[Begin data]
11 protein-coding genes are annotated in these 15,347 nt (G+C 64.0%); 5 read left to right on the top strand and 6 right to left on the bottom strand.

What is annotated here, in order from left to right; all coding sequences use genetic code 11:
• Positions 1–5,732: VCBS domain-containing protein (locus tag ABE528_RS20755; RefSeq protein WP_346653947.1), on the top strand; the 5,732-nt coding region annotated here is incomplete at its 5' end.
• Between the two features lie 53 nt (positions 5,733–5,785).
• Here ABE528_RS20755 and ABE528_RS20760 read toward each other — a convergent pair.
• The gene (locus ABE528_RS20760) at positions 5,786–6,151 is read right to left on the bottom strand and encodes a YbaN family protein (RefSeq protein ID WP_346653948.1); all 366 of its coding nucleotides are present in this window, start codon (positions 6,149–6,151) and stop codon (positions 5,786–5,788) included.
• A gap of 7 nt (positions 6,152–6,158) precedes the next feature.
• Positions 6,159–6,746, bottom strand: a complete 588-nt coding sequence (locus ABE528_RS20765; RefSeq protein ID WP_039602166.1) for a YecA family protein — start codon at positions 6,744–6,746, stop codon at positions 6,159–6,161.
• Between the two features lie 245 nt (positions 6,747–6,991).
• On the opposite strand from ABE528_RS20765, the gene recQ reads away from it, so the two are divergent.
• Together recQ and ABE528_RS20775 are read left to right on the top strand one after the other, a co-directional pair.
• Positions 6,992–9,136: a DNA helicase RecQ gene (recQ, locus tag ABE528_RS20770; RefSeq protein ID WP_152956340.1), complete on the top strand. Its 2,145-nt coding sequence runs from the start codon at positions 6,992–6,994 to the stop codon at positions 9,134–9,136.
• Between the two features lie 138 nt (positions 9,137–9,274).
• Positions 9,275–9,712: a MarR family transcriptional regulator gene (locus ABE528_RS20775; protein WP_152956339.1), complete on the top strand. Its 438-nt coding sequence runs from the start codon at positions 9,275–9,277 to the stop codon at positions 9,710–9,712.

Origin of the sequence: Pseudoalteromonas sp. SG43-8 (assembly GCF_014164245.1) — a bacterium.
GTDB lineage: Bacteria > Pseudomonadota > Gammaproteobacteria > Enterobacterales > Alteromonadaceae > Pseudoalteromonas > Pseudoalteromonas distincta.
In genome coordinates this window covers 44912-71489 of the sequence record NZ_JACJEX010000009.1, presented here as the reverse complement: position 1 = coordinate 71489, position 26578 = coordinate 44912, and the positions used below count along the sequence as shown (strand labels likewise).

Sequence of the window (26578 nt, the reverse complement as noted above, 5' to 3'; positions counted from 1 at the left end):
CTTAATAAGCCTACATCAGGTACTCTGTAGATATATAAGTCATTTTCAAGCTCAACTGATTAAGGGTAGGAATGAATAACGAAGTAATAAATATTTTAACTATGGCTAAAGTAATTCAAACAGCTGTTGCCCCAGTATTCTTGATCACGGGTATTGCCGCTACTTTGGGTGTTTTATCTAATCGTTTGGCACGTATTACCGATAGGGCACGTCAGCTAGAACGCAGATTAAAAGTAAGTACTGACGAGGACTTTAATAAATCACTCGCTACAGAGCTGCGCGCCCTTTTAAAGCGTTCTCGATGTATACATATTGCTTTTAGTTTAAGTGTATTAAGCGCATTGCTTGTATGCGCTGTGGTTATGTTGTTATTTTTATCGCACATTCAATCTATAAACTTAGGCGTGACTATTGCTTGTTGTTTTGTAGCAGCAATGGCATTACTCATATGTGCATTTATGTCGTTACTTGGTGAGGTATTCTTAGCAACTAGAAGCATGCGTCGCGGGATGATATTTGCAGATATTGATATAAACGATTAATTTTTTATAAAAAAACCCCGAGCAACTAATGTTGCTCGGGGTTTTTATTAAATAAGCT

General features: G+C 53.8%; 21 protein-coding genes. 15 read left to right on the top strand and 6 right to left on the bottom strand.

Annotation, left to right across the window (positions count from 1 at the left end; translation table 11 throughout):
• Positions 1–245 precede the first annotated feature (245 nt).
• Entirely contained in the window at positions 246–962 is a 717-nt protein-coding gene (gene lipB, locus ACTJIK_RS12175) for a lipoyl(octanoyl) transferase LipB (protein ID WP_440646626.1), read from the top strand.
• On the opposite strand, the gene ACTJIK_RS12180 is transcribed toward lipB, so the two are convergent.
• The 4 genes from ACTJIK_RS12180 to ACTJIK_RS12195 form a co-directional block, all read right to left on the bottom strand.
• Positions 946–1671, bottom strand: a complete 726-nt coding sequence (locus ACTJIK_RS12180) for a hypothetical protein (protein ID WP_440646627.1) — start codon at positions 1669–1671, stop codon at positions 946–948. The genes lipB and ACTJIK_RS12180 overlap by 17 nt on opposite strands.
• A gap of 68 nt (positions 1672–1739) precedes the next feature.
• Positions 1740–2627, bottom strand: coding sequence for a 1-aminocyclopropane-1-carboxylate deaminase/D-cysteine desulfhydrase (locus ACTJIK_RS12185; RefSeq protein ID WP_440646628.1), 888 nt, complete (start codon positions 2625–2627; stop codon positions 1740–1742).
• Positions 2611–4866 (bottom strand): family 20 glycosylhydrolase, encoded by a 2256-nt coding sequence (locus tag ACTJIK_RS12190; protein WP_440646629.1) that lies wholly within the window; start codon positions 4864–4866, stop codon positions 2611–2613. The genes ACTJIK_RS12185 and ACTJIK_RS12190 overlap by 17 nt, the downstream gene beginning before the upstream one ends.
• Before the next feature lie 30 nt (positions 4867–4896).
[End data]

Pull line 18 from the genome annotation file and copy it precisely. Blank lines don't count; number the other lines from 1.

Sequence of the window (26578 nt, the reverse complement as noted above, 5' to 3'; positions counted from 1 at the left end):